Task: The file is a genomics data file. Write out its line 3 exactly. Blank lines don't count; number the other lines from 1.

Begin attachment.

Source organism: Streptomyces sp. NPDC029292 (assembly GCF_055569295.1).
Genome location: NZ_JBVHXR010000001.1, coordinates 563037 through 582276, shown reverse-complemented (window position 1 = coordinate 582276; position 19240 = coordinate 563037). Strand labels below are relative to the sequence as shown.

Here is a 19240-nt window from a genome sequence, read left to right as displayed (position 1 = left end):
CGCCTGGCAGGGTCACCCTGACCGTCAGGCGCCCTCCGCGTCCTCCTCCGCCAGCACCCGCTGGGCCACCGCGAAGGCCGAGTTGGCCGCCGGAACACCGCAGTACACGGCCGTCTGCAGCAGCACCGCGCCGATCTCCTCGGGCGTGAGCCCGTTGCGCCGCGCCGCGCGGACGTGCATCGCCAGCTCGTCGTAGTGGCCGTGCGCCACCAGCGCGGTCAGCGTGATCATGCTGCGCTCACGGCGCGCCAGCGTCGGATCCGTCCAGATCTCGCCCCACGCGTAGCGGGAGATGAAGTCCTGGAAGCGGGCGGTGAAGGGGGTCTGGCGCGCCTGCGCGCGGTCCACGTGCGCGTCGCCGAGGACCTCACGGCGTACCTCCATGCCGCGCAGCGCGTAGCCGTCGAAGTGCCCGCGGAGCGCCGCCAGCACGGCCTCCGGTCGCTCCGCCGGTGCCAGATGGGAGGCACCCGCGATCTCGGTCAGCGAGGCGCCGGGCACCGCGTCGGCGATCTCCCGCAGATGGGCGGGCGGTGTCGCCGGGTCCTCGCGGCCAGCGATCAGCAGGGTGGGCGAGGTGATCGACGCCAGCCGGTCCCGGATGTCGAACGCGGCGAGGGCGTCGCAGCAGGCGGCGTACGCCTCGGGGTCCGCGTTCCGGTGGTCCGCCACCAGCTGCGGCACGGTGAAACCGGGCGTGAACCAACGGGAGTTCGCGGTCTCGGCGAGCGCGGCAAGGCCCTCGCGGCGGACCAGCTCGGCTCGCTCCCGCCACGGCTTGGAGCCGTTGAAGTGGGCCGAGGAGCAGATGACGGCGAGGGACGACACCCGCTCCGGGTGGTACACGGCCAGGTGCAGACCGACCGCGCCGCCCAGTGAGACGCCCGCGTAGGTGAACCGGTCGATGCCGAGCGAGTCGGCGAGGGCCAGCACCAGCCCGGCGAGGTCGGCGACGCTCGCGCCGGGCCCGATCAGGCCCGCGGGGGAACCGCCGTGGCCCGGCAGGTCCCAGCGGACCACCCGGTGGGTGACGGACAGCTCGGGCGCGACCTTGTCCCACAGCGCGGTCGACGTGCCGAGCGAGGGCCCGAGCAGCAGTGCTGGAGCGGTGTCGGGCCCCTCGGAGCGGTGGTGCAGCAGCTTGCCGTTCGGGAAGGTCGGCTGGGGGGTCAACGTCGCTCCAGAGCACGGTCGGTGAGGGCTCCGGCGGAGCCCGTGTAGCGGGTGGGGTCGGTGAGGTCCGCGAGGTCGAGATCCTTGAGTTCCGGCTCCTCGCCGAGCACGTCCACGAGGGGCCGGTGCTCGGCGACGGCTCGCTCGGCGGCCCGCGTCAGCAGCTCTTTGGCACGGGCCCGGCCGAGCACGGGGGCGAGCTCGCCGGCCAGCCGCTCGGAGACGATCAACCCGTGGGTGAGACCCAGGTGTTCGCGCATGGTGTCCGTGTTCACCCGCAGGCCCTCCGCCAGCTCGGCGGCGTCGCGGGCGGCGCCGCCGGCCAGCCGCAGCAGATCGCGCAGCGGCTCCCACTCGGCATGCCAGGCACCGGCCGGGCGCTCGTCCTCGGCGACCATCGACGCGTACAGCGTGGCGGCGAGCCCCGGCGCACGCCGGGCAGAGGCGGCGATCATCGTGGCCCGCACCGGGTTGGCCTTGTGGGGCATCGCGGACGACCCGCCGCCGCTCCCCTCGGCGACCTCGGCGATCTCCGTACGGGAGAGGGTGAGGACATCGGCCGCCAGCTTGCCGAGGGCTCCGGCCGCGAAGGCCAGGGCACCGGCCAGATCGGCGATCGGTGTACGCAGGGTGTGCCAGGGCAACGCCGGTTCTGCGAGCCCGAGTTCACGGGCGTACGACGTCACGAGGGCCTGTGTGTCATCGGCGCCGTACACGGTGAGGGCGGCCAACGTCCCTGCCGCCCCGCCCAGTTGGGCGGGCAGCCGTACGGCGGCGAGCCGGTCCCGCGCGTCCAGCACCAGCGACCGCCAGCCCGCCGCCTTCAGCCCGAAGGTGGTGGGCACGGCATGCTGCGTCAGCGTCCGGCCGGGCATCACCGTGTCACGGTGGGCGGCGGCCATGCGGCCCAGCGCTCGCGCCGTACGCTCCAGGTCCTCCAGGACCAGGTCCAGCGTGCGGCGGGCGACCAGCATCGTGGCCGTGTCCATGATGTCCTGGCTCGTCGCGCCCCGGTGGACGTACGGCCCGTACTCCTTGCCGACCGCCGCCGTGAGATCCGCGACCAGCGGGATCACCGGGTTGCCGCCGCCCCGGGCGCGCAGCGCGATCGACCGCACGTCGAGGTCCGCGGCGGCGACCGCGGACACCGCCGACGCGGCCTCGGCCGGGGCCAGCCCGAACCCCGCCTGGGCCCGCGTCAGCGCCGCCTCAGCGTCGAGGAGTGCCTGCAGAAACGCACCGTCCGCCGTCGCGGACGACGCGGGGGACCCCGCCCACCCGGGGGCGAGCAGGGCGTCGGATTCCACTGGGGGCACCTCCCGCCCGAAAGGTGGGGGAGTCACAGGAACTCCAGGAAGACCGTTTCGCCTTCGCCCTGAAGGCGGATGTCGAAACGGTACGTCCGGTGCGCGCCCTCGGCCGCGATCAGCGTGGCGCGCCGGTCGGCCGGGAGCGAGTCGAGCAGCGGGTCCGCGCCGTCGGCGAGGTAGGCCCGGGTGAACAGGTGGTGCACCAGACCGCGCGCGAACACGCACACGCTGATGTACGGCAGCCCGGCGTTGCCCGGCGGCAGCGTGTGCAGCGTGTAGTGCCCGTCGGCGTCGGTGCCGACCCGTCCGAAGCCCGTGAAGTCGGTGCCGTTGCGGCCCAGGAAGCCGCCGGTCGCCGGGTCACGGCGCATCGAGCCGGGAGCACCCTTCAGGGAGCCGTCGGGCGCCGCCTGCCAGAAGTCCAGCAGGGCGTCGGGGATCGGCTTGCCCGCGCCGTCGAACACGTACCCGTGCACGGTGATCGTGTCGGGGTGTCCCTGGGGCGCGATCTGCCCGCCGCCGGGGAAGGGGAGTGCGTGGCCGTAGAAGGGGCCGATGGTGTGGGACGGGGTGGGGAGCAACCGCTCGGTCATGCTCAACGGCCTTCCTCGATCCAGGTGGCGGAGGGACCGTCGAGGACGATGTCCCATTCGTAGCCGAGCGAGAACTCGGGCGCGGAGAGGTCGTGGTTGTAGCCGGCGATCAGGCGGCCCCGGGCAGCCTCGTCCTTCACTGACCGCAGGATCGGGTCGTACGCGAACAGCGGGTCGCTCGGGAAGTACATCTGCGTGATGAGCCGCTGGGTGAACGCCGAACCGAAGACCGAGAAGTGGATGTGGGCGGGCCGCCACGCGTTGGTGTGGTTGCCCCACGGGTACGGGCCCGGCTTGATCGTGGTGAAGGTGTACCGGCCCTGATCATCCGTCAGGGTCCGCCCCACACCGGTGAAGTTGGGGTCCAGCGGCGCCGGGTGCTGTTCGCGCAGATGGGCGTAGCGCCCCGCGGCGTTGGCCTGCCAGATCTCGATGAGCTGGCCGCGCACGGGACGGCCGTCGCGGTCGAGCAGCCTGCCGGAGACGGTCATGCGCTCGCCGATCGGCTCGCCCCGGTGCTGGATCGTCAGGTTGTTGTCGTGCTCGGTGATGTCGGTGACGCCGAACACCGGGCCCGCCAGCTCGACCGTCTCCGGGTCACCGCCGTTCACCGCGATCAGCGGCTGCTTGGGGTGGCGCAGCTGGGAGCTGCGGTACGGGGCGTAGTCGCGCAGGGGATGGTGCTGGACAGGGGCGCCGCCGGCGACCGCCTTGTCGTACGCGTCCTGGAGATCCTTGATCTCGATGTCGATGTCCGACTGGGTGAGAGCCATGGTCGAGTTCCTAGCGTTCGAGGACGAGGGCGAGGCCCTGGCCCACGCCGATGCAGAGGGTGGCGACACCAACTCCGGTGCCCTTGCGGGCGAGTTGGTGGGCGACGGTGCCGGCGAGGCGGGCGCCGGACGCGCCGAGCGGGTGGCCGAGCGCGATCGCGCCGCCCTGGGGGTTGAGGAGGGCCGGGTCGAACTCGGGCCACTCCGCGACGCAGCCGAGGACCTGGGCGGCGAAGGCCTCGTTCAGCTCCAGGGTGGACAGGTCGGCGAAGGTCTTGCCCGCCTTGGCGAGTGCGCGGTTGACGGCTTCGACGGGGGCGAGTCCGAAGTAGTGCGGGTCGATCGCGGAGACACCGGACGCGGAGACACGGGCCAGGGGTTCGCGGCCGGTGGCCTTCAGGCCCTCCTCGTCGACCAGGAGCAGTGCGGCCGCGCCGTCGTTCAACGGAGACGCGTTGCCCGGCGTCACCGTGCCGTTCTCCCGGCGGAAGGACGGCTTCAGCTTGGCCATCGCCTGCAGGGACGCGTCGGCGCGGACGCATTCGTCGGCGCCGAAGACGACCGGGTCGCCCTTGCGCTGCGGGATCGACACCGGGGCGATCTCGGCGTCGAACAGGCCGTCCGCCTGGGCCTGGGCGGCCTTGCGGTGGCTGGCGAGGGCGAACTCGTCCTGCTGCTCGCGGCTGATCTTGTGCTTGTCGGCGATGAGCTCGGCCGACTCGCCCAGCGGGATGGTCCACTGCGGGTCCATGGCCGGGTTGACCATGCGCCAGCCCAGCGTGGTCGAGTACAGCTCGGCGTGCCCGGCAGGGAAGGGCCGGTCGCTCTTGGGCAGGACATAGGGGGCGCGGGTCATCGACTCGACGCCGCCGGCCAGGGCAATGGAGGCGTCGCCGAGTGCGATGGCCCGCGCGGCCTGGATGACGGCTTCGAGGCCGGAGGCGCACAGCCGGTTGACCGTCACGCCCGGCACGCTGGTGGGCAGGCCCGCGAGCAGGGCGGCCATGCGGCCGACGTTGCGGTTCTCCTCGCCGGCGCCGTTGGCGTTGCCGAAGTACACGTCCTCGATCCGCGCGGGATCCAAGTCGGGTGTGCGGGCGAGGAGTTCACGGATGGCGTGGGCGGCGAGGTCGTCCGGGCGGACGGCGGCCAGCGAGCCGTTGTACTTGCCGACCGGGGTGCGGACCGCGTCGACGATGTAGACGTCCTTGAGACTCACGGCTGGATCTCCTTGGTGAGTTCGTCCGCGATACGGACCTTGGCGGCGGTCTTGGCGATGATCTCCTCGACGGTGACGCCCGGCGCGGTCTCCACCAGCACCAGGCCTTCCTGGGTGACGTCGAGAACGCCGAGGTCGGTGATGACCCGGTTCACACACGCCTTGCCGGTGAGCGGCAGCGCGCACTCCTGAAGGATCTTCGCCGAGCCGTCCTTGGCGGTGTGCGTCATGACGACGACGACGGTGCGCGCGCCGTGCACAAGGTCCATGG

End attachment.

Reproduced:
Here is a 19240-nt window from a genome sequence, read left to right as displayed (position 1 = left end):